Tea Leaf Salad at Burma Superstar located in the Inner Richmond neighborhood of San Francisco is a show-stopping combination of peanuts, lentils, romaine, fried garlic, and fermented tea leaves.
Memphis is having a moment right now. There’s a real urban revitalization happening, and as a Memphian I couldn’t be prouder. So there’s a teeny tiny part of me that feels bad about this post, because it’s a confession of my love for another city. But I write about food, and San Francisco, my second favorite city, deserves some ink.
The City by the Bay is my home away from home. I lived there for three years, so my love for the city’s food (from every corner of the world), the mild weather (layers and a jacket will do year-round), and the gorgeous bay landscape (different views every square mile) is still intoxicating.
Of course, San Francisco comes with a hefty price tag whether you live there or just visit, which we did last week for a friend’s wedding. That being said, I wanted to share my favorite places to eat in the city. (Please note: This list is a work in progress. I’ve only included a handful of places I’ve been and loved, and they aren’t in any particular order.)
This past week we explored Clement Street in Inner Richmond where I heard the food was amazing. Good Luck Dim Sum is a food lovers’ paradise. Unassuming, authentic, hot, fresh and cheap (nothing over $2), it’s a local secret. Think steam billowing, overflowing dim sum. A cracked door to the back kitchen revealed a team of chefs kneading, rolling, and stuffing pork buns.
Down the street we almost passed by Burma Superstar, but a glance at the menu revealed impressive national recognition for its Tea Leaf Salad: peanuts, seeds, lentils, romaine, fried garlic and tomatoes artfully arranged and topped with fermented tea leaves sourced from Burma. Yes, we were full, but there was no way we couldn’t try it. They serve coconut water straight from the coconut with a straw (when you finish, they cut off the top so you can eat the coconut with a spoon) and the fresh-squeezed ginger lemonade hit the spot.
Not far from the breathtaking Grace Cathedral in Nob Hill is a small Italian gem with authentic Tuscan cuisine. Nob Hill Café is only open for dinner, and they don’t take reservations, so be prepared to wait. It’s worth it. While we are talking Italian, Tommaso’s in North Beach is another must-try. They don’t take reservations either, but the oven-fired pizzas and classic Italian fare (out of this world lasagna) are worth the wait.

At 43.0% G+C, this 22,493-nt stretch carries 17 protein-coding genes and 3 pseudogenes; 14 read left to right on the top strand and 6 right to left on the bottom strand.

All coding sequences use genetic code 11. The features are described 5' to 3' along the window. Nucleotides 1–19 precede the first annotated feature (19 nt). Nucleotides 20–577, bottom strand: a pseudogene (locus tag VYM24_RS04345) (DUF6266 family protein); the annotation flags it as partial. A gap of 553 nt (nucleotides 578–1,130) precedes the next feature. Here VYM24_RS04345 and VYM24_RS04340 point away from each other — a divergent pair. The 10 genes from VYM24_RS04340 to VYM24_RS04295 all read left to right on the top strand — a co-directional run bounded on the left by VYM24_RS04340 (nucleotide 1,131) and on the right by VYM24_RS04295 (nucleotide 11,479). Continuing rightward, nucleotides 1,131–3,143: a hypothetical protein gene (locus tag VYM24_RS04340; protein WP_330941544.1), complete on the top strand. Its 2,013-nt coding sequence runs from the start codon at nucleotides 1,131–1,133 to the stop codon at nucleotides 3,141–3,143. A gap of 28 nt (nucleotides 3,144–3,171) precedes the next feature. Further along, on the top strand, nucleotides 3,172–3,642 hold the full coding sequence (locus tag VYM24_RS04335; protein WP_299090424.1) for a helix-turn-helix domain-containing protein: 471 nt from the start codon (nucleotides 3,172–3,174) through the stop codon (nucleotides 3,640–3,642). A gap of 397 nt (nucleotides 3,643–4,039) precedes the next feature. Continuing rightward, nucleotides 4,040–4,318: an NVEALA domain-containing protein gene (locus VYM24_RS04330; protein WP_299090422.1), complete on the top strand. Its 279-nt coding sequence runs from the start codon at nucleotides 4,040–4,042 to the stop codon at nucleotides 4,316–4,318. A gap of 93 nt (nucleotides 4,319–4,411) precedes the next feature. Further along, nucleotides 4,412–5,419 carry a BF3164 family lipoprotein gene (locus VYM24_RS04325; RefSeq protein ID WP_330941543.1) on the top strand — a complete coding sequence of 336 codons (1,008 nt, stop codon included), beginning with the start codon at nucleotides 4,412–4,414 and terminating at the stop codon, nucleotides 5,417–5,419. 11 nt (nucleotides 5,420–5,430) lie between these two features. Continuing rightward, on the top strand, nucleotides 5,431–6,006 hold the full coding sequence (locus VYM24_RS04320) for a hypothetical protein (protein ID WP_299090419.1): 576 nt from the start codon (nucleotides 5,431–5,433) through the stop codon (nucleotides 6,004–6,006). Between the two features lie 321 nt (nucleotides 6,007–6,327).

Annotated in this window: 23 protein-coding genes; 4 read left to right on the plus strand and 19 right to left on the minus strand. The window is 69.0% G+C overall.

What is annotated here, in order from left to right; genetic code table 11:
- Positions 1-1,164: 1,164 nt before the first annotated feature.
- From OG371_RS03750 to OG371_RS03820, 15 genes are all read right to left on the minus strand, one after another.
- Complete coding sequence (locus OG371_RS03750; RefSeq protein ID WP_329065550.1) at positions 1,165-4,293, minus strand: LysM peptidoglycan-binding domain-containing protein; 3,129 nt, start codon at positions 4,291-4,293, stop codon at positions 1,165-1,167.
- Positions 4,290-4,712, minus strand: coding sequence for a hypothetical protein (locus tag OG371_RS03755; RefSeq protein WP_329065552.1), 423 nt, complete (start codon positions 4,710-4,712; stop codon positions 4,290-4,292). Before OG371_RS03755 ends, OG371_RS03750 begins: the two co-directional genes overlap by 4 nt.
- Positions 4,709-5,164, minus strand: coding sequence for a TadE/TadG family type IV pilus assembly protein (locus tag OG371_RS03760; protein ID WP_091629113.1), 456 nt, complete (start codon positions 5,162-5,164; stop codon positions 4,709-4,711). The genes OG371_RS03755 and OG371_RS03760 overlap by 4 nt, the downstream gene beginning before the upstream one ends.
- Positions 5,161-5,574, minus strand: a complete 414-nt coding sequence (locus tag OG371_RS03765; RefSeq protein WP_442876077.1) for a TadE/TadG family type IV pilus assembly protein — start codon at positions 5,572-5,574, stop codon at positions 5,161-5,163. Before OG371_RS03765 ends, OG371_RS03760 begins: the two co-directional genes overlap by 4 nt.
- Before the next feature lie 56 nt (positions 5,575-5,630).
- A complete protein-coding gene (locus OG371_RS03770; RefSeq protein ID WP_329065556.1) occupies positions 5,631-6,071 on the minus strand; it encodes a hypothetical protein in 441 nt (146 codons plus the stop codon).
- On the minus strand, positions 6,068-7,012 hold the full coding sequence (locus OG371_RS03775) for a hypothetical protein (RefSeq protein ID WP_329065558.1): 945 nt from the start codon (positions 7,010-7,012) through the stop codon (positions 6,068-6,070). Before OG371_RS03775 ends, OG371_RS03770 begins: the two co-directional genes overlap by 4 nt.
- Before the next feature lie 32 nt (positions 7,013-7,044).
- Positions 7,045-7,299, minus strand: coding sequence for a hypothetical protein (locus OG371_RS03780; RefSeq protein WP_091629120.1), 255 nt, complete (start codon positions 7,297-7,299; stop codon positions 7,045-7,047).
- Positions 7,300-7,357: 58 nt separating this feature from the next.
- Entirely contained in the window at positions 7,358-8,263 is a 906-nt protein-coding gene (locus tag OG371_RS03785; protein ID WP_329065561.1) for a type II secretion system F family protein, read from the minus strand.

A couple of years ago while walking around the city I discovered Rickhouse, an artisanal cocktail heaven that only uses fine spirits, fresh juices, and local produce. I had a libation epiphany at Rickhouse. Okay, the vest-clad, curled-mustache bartenders here fit the hipster cliché, but each drink offers a serious sensory overload.
Cafe de la Presse has been a go-to for lunch with consistently great French fare located in Union Square directly across from the gates to Chinatown. Sit outside. Order the onion soup.
Tyler Florence’s restaurant Wayfare Tavern in the Financial District is an unforgettable fine-dining experience serving traditional American cuisine, but elevated. Organic fried chicken is a customer favorite. They also have a great raw bar with exquisite oysters.
The House is a hip eclectic Asian fusion hot spot in North Beach. It’s small, so make reservations. Try the pomegranate pork chop, wasabi noodles, deep-fried salmon roll, or grilled sea bass with garlic ginger soy.
During our recent visit we splurged (hey, we missed the city, and we love great food!) and headed to Michael Mina’s Michelin-starred RN74. We started with blue point oysters topped with champagne mignonette, cucumber and borage (delicious single leaf that gave the barnacles a bite); a kona kampachi crudo with green apple, parsnips, jalapeno, and lapsang souchong (a Chinese black tea); and gremolata-crusted bone marrow with bacon marmalade. For dinner we ordered the roasted Sonoma duck breast with butternut squash gratin, huckleberries, and Tokyo turnips.
Great food in San Francisco isn’t hard to find. It’s worth the extra effort to seek out the hidden gems; they’re in every neighborhood at every price point. You’ll leave with a more memorable experience than if you head straight for the mediocre tourist traps (Bubba Gump Shrimp Co., no offense). And if you have time for nothing else, hit a Giants game and order the garlic fries.